Canadian Bioscope Company

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Evangeline Print - the only image remaining of a Canadian Bioscope Company film

The Canadian Bioscope Company was a film company formed in Halifax, Nova Scotia on December 4th 1912 and dissolved on February 10th, 1915. Founded by British-born Captain H.H.B. Holland, Canadian Bioscope established offices in Halifax and New York City. Canadian Bioscope's Halifax office and studios were located at 108 Pleasant St. (now Barrington St.), at the south end, property now occupied by the "Foundry" building.[1] A pioneer in the Canadian film industry (it was only the second such company established in Canada), this Maritime-based firm, employing both Nova Scotians and Americans, sought to develop an international distribution network from the outset, in order to ensure economic longevity and provide Nova Scotian films to the world.[2]

Canadian Bioscope Company location, Barrington St., Halifax Nova Scotia

This venture combined American and local investment and talent to make Canada's first feature-length dramatic film, Evangeline, released in February 1914. The Canadian Bioscope Company boasted that using actual locations where the events of Longfellow's poem had occurred lent the film great authenticity. The film was both a commercial and artistic success. Actual viewings of and critical response to the film have been traced from New York City to Regina until May 1914. Their success, however, allowed the company to make three more dramatic short films and three comedies.

"Canadian Bioscope: A Halifax Enterprise in Moving Picture Films," Financial Post, Jan.17, 1914, p.3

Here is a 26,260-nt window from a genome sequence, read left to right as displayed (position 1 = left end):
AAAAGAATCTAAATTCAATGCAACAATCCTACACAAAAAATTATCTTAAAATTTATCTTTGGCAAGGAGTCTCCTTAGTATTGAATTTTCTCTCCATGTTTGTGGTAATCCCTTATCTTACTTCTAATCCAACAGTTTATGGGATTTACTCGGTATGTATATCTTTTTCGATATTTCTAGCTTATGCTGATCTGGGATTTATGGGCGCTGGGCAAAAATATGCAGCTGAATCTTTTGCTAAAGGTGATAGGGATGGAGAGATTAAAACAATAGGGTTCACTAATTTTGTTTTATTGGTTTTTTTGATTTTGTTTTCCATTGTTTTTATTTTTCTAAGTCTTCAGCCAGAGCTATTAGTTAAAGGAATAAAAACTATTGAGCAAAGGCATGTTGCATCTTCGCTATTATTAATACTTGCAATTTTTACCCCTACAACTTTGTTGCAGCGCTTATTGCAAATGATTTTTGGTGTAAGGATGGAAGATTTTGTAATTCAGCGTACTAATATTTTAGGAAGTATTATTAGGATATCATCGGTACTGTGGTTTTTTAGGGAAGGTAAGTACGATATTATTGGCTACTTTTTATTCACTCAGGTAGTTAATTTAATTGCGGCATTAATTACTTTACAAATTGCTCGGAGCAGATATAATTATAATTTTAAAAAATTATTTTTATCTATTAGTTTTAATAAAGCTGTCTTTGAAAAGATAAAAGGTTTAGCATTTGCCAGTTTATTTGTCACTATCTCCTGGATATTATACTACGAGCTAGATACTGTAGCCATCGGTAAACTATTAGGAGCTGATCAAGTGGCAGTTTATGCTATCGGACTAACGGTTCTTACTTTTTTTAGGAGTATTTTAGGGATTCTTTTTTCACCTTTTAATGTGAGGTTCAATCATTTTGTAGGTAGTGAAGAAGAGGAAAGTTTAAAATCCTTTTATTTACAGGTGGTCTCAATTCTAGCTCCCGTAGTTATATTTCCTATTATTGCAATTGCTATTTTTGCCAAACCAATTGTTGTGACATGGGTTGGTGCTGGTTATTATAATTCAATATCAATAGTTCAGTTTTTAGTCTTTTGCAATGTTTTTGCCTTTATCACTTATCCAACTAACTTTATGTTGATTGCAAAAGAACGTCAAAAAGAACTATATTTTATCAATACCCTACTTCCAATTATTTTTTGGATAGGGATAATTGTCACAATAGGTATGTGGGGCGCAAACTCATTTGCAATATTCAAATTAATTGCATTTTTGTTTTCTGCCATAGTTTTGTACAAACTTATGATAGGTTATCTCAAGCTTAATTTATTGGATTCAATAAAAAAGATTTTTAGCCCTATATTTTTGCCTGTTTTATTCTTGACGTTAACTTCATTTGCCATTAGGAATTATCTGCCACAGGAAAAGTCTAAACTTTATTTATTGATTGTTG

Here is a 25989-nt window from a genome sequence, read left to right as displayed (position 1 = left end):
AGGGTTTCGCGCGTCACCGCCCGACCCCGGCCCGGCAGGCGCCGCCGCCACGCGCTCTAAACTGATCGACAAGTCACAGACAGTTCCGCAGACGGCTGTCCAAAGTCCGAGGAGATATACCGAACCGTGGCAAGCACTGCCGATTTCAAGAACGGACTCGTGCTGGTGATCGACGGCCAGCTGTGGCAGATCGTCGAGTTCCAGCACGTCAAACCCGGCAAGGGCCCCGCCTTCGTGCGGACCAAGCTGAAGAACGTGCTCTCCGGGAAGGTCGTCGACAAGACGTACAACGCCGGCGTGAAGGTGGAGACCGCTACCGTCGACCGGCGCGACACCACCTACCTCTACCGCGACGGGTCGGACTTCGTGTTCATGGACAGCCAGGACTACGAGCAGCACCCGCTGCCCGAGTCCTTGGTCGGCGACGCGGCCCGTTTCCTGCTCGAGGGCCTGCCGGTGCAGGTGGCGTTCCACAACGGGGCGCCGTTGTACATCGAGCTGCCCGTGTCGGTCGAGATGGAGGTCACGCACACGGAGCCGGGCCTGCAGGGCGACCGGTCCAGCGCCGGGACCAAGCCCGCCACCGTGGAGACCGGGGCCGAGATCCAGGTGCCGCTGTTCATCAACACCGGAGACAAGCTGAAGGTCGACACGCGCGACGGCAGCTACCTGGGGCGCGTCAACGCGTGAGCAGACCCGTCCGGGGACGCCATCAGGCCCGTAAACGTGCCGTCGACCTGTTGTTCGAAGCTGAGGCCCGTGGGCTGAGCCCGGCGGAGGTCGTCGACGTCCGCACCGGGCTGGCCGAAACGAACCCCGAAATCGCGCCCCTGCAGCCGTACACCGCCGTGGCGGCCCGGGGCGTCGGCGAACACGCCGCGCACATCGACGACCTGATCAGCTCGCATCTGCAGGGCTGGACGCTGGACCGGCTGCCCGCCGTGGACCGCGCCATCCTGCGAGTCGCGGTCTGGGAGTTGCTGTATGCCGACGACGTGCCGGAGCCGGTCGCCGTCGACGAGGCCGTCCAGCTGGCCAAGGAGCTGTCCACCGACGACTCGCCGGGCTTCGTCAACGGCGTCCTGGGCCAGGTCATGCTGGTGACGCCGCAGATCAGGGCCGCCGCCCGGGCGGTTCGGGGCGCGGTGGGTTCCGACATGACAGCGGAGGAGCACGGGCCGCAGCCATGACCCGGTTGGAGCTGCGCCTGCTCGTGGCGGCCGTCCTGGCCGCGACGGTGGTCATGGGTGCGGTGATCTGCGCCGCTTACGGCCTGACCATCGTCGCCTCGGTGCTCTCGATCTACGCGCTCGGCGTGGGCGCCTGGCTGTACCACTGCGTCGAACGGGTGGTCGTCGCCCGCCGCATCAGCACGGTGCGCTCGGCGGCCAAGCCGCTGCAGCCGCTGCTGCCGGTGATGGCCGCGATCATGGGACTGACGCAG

Halifax, Jan.14 - The Canadian Bioscope Company, Limited, has been in operation in Halifax for about a year. Their business is to manufacture moving picture films, and for this purpose they have erected a wood and glass studio in this city. The company has a capital of $50,000, which is probably pretty well all taken up, and they are now making a further issue. The company in its prospectus proposed to run summer entertainments on its grounds surrounding the studio, but this part of the enterprise is still untried. they have made some smaller pictures, but the big thing has been the manufacture of a great feature film in the five reels illustrating Longfellow's story of "Evangeline." This film is said to have cost $30,000, and to be a very good one. Great pains were taken to make the Evangeline film attractive and realistic. Captain Herbert H. B. Holland, a Quebec man, is the manager and promoter. No income has yet been earned by the company, and it is to be hoped that its efforts will prove financially as well as artistically successful. There is certainly money in the manufacture of moving picture films when the management is good and an adequate supply of capital. Halifax hopes for the best from this company; the people have subscribed for the stock quite generally in small amounts, and there is said to be a good chance for success, providing the management is efficient.[3]

The company and all of its assets disappeared as World War I began.[4]


  • Evangeline
  • Saved From Himself (drama)
  • Mariner's Compass (drama)
  • In the Enemy's Power/ The Mexican Sniper's Revenge(drama)
  • A Neglected Wife, (comedy)
  • Willie's Birthday Present, (comedy)
  • Thou Shalt Not Steal (comedy)

The company also made films of the commemorations of Historical plaques by the Nova Scotia Historical Society that were shown throughout Canada and the British Isles.[5]

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